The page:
History of the Rise and Influence of the Spirit of Rationalism in Europe, Volume 2

Front Cover
 

What people are saying - Write a review

We haven't found any reviews in the usual places.

Other editions - View all

Common terms and phrases

Popular passages

Page 81 - Truth indeed came once into the world with her Divine Master, and was a perfect shape most glorious to look on : but when he ascended, and his Apostles after him were laid asleep, then straight arose a wicked race of deceivers, who, as that story goes of the Egyptian Typhon with his conspirators, how they dealt with the good Osiris, took the virgin Truth, hewed her lovely form into a thou,sand pieces, and scattered them to the four winds. From that time ever since, the sad friends of Truth...
Page 81 - Truth, hewed her lovely form into a thousand pieces, and scattered them to the four winds. From that time ever since, the sad friends of Truth, such as durst appear, imitating the careful search that Isis made for the mangled body of Osiris, went up and down gathering up limb by limb still as they could find them.
Page 77 - A man may be a heretic in the truth ; and if he believe things only because his pastor says so, or the assembly so determines, without knowing other reason, though his belief be true, yet the very truth he holds becomes his heresy.
Page 179 - ... till by experience they found this for all parts very inconvenient, so as the thing which they had devised for a remedy did indeed but increase the sore which it should have cured. They saw that to live by one man's will became the cause of all men's misery.
Page 179 - God hath over all: and by the natural law, whereunto he hath made all subject, the lawful power of making laws to command whole politic societies of men belongeth so properly unto the same entire societies, that for any prince or potentate of what kind soever upon earth to exercise the same of himself, and not either by express commission immediately and personally received from God, or else by authority derived at the first from their consent upon whose persons they impose laws, it is no better...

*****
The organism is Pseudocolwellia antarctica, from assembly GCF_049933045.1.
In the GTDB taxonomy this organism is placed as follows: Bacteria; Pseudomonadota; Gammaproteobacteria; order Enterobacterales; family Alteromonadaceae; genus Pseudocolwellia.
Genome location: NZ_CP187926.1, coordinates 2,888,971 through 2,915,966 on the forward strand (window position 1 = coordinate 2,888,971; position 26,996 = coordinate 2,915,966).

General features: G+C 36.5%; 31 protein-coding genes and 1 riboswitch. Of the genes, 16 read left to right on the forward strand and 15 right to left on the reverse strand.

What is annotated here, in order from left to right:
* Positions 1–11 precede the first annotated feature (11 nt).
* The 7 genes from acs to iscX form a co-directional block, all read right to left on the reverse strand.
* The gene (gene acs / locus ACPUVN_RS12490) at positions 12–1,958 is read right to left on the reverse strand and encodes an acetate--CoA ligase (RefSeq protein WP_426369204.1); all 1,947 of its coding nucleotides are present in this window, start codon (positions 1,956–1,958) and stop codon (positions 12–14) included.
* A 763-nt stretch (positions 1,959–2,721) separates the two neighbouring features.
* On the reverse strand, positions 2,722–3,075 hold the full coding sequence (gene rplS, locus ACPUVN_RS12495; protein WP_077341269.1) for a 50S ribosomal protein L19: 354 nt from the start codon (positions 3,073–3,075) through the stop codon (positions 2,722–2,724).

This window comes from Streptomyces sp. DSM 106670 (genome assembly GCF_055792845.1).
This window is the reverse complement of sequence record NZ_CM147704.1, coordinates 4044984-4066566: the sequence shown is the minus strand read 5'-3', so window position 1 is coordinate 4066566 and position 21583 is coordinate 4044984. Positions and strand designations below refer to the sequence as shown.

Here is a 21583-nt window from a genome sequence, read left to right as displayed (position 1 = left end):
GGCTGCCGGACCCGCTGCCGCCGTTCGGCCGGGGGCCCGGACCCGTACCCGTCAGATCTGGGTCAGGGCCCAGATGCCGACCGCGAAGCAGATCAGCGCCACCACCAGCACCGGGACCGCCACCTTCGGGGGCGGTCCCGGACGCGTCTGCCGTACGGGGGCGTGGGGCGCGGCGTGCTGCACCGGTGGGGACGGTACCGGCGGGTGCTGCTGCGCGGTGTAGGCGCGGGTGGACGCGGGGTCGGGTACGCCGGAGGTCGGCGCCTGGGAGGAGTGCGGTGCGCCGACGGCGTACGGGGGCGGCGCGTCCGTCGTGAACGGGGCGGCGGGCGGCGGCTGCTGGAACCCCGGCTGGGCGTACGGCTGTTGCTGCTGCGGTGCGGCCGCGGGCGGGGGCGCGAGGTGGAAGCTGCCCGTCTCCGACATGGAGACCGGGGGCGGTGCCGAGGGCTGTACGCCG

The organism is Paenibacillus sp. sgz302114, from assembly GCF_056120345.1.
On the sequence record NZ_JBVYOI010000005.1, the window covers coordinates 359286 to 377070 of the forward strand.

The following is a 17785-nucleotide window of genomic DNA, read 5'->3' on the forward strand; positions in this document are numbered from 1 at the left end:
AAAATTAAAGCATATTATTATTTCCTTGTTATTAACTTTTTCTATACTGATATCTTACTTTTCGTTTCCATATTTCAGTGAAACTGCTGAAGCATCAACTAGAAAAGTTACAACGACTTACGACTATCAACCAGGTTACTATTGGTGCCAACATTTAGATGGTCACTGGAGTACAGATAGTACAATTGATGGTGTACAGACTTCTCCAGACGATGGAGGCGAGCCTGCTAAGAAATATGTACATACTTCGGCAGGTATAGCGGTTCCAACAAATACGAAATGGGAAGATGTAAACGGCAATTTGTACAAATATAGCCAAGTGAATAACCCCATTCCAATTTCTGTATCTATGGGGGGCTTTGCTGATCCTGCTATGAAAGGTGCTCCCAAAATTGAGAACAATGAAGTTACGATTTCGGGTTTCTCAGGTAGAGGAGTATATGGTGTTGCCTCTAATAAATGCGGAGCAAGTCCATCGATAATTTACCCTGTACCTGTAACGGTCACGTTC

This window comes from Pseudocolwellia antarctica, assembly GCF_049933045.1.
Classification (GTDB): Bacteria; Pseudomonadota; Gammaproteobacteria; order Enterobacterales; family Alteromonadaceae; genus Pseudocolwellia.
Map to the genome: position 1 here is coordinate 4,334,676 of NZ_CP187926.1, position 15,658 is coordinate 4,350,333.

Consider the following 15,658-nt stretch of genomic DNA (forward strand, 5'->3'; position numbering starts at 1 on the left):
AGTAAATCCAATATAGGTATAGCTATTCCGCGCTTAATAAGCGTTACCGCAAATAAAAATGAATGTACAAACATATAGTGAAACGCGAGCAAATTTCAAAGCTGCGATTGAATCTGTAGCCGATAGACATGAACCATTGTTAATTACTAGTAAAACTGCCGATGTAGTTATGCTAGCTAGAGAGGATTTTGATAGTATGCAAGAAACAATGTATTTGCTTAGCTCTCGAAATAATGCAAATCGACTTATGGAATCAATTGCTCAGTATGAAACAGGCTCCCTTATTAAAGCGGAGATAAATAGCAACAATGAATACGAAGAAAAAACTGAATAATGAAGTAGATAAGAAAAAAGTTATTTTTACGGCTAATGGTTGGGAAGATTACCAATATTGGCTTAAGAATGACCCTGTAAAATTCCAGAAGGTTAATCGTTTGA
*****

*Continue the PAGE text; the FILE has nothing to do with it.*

Page 168 - It is at least an historical fact that in the great majority of instances the early Protestant defenders of civil liberty derived their political principles chiefly from the Old Testament and the defenders of despotism from the New.
Page 48 - THE religion of the Papists is superstitious and idolatrous, their faith and doctrine erroneous and heretical, their church, in respect of both, apostatical : to give them therefore a toleration, or to consent, that they may freely exercise their religion, and profess their faith and doctrine, is a grievous sin...
Page 78 - In the mean while, if they suffer themselves neither to be betrayed into their errors, nor kept in them by any sin of their will ; if they do their best endeavour to free themselves from all errors, and yet fail of it through human frailty ; so well am I persuaded of the goodness of God, that if in me alone should meet a confluence of all such errors of all the protestants in the world that were thus qualified, I should not be so much afraid of them all, as I should be to ask pardon for them.

Bibliographic information